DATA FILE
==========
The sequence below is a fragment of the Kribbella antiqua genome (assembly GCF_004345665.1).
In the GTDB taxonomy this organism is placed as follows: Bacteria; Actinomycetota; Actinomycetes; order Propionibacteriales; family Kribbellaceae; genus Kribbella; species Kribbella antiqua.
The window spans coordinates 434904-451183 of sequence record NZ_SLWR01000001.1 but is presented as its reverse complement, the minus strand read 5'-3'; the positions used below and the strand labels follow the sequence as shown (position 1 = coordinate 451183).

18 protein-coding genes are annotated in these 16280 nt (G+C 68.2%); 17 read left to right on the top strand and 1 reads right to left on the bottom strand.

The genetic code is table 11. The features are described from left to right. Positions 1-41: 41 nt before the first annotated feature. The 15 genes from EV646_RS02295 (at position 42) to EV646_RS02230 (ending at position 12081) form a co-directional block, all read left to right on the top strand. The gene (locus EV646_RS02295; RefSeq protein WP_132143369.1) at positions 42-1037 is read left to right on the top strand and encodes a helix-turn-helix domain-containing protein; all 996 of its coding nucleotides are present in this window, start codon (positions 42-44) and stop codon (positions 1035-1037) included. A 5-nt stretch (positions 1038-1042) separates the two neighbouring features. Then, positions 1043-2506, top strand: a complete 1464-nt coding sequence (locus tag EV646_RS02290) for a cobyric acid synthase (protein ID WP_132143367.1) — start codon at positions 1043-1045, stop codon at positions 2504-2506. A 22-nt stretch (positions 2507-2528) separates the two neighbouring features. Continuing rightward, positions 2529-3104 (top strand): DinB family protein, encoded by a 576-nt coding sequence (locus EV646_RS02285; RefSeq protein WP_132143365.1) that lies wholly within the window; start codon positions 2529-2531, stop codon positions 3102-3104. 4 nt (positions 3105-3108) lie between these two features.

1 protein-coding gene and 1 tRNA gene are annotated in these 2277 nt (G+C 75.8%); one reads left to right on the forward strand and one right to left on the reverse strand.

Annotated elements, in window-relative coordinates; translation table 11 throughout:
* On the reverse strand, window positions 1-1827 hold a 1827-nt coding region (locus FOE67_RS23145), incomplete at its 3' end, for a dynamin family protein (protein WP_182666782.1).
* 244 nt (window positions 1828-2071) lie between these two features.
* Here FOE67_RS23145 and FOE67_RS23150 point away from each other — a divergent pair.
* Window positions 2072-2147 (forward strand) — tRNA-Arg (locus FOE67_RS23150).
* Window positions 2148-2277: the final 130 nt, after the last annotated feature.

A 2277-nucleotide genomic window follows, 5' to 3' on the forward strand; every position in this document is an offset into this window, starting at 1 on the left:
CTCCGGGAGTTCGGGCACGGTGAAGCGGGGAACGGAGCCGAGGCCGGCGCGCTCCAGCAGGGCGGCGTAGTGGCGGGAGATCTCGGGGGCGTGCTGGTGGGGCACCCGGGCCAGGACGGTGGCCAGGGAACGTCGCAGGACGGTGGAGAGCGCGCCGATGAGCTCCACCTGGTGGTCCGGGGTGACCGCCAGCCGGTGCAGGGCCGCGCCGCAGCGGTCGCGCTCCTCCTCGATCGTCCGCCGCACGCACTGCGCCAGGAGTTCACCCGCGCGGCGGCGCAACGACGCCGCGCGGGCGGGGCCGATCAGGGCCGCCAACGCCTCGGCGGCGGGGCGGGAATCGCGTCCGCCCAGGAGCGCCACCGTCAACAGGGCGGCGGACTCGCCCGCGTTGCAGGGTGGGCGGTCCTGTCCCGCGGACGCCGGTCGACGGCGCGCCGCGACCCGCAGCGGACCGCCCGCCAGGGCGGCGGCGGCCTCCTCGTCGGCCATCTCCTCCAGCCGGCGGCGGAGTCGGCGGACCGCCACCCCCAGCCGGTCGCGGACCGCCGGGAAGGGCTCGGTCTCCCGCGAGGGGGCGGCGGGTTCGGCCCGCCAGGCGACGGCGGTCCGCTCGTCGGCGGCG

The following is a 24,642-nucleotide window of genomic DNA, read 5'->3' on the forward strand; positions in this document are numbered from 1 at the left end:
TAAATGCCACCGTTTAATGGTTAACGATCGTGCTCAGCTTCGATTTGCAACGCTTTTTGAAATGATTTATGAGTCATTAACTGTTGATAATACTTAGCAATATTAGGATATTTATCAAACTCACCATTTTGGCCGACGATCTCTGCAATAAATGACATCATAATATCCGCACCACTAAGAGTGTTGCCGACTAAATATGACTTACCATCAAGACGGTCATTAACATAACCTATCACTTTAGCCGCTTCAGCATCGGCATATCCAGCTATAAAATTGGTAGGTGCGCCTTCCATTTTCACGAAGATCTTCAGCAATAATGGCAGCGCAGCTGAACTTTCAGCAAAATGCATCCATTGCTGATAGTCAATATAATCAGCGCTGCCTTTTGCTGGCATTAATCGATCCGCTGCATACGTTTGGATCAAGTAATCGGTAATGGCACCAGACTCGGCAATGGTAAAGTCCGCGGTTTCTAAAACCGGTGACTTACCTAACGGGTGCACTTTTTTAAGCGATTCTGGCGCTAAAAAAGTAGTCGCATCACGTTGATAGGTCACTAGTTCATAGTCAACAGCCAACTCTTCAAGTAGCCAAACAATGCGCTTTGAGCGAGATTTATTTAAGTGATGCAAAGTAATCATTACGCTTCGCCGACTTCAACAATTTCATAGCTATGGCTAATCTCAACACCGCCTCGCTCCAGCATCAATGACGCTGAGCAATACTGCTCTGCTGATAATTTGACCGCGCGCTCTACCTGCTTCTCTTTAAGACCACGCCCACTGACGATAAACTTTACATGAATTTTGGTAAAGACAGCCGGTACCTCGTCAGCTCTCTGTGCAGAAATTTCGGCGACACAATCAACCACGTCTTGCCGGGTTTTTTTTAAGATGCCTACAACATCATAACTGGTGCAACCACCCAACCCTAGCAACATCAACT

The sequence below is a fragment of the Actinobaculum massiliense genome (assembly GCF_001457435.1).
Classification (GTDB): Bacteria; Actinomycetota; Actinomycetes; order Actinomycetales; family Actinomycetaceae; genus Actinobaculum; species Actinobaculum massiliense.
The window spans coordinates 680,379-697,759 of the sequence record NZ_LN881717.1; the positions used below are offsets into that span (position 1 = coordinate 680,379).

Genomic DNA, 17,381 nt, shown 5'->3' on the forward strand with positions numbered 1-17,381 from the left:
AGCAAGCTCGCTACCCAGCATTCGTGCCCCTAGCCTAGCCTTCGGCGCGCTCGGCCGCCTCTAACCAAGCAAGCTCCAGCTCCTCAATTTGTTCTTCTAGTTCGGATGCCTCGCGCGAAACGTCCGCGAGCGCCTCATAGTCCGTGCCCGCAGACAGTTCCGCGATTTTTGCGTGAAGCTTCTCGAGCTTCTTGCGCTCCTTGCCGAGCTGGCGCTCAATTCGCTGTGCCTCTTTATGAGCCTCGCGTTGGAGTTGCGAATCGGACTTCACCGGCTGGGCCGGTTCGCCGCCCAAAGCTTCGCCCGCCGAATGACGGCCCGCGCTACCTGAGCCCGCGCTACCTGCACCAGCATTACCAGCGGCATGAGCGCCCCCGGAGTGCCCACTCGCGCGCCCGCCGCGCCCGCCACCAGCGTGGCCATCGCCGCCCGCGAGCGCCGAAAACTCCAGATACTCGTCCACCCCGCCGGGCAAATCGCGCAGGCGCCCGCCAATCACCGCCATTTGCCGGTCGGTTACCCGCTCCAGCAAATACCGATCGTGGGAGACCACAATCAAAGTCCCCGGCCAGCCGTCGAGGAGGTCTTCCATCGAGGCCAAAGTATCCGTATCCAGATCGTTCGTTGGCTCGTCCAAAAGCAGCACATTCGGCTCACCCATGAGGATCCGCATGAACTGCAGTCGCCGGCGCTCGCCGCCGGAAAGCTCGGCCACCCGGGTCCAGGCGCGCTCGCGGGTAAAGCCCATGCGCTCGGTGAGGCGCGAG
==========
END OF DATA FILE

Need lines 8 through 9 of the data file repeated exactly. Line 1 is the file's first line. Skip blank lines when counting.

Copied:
* On the reverse strand, window positions 1-1827 hold a 1827-nt coding region (locus FOE67_RS23145), incomplete at its 3' end, for a dynamin family protein (protein WP_182666782.1).
* 244 nt (window positions 1828-2071) lie between these two features.